|Symptoms||A chamge in browser’s settings, such as a new homepage and new search engine.|
|Distribution Method||Progrma bundles distributed on various freeware and shareware platforms, and similar.|
|Detection Tool||We generally recommend SpyHunter or a similar anti-malware program that is updated daily.|
Bookness Virus Removal
If you are a Windows user, continue with the guide below.
If you are a Mac user, please use our How to remove Ads on Mac guide.
If you are an Android user, please use our Android Malware Removal guide.
Some of the steps will likely require you to exit the page. Bookmark it for later reference.
Reboot in Safe Mode (use this guide if you don’t know how to do it).
WARNING! READ CAREFULLY BEFORE PROCEEDING!
Press CTRL + SHIFT + ESC at the same time and go to the Processes Tab (the “Details” Tab on Win 8 and 10). Try to determine which processes are dangerous.
Right click on each of them and select Open File Location. Then scan the files with our free online virus scanner:
This scanner is free and will always remain free for our website's users. You can find its full-page version at: https://howtoremove.guide/online-virus-scanner/
After you open their folder, end the processes that are infected, then delete their folders.
Note: If you are sure something is part of the infection – delete it, even if the scanner doesn’t flag it. No anti-virus program can detect all infections.
Hold together the Start Key and R. Type appwiz.cpl –> OK.
You are now in the Control Panel. Look for suspicious entries. Uninstall it/them.
Type msconfig in the search field and hit enter. A window will pop-up:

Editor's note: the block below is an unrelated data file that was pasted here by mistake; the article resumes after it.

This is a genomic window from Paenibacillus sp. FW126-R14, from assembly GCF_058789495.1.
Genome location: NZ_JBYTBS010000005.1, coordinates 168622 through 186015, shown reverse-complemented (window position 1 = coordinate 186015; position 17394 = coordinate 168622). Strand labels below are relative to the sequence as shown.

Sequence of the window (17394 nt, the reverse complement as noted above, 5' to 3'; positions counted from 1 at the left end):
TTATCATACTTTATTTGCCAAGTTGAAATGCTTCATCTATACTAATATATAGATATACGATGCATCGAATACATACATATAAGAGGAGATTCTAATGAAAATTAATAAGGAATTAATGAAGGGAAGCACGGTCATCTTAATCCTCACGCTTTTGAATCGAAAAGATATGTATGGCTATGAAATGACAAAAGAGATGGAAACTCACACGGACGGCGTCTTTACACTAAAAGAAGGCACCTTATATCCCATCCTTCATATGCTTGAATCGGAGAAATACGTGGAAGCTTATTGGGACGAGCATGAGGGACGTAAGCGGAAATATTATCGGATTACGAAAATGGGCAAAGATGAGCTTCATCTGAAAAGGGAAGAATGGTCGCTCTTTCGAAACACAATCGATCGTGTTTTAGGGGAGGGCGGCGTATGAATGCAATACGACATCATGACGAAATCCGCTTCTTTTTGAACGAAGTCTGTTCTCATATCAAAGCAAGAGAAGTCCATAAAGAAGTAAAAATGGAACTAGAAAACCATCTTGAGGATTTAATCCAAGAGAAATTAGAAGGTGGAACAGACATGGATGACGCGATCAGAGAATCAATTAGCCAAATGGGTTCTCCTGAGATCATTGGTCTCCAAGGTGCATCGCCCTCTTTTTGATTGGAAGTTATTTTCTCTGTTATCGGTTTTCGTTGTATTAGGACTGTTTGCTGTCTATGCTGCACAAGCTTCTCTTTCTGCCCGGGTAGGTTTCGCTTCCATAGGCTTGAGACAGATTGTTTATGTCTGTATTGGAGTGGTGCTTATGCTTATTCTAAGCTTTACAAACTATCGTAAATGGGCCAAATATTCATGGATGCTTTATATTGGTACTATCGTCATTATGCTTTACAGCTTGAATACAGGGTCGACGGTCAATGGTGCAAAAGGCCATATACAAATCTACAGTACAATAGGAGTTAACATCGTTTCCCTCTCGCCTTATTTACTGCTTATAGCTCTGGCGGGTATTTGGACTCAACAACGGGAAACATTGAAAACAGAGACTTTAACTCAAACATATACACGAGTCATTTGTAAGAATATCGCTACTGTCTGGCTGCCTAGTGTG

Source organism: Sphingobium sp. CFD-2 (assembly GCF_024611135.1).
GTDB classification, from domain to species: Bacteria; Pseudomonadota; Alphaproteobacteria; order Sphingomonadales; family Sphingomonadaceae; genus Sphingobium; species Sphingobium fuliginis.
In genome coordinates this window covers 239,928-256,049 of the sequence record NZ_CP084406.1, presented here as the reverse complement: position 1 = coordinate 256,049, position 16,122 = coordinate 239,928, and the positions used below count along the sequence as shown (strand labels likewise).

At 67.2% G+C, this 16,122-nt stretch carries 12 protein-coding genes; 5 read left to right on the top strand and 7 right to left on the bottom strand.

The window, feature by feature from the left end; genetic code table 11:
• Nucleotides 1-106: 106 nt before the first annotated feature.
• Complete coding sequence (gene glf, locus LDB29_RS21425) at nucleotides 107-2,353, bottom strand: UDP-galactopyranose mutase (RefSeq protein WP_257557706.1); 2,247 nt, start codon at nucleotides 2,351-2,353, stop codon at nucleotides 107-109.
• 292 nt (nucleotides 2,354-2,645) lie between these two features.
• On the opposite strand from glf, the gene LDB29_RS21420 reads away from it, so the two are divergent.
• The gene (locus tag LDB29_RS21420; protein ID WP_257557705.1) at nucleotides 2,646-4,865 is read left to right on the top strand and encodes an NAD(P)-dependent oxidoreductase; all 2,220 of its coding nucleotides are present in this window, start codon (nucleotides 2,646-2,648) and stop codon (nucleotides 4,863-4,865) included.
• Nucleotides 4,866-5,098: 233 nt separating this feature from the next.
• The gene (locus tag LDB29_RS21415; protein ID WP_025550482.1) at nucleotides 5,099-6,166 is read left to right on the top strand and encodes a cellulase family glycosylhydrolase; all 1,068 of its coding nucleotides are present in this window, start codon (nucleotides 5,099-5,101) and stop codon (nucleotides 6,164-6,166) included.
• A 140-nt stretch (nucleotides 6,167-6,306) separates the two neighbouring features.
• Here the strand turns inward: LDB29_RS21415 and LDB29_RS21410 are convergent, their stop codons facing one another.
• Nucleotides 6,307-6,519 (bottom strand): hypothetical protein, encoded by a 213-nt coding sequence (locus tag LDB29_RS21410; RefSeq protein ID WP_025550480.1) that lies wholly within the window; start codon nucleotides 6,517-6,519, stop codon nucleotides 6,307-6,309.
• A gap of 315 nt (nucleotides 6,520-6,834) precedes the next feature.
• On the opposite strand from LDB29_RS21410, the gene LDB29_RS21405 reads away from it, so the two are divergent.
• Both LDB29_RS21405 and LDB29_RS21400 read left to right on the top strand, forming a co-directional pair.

Startup —> Uncheck entries that have “Unknown” as Manufacturer or otherwise look suspicious.
Hold the Start Key and R – copy + paste the following and click OK:
A new file will open. If you are hacked, there will be a bunch of other IPs connected to you at the bottom. Look at the image below:
If there are suspicious IPs below “Localhost” – write to us in the comments.
Open the start menu and search for Network Connections (On Windows 10 you just write it after clicking the Windows button), press enter.
- Right-click on the Network Adapter you are using —> Properties —> Internet Protocol Version 4 (ICP/IP), click Properties.
- The DNS line should be set to Obtain DNS server automatically. If it is not, set it yourself.
- Click on Advanced —> the DNS tab. Remove everything here (if there is something) —> OK.
- After you complete this step, the threat will be gone from your browsers. Finish the next step as well or it may reappear on a system reboot.
Right click on the browser’s shortcut —> Properties.
NOTE: We are showing Google Chrome, but you can do this for Firefox and IE (or Edge).
Properties —–> Shortcut. In Target, remove everything after .exe.
Remove Bookness Virus from Internet Explorer:
Open IE, click —–> Manage Add-ons.
Find the threat —> Disable. Go to —–> Internet Options —> change the URL to whatever you use (if hijacked) —> Apply.
Remove Bookness Virus from Firefox:
Open Firefox, click ——-> Add-ons —-> Extensions.
Find the adware/malware —> Remove.
Remove Bookness Virus from Chrome:
Close Chrome. Navigate to:
C:/Users/!!!!USER NAME!!!!/AppData/Local/Google/Chrome/User Data. There is a Folder called “Default” inside:
Rename it to Backup Default. Restart Chrome.
To remove parasite on your own, you may have to meddle with system files and registries. If you were to do this, you need to be extremely careful, because you may damage your system.
If you want to avoid the risk, we recommend downloading SpyHunter - a professional malware removal tool - to see whether it will find malicious programs on your PC.
Type Regedit in the windows search field and press Enter.
Inside, press CTRL and F together and type the threat’s Name. Right click and delete any entries you find with a similar name. If they don’t show up this way, go manually to these directories and delete/uninstall them:
- HKEY_CURRENT_USER—-Software—–Random Directory. It could be any one of them – ask us if you can’t discern which ones are malicious.
HKEY_CURRENT_USER—-Software—Microsoft—Internet Explorer—-Main—- Random
If the guide doesn’t help, download the anti-virus program we recommended or try our free online virus scanner. Also, you can always ask us in the comments for help!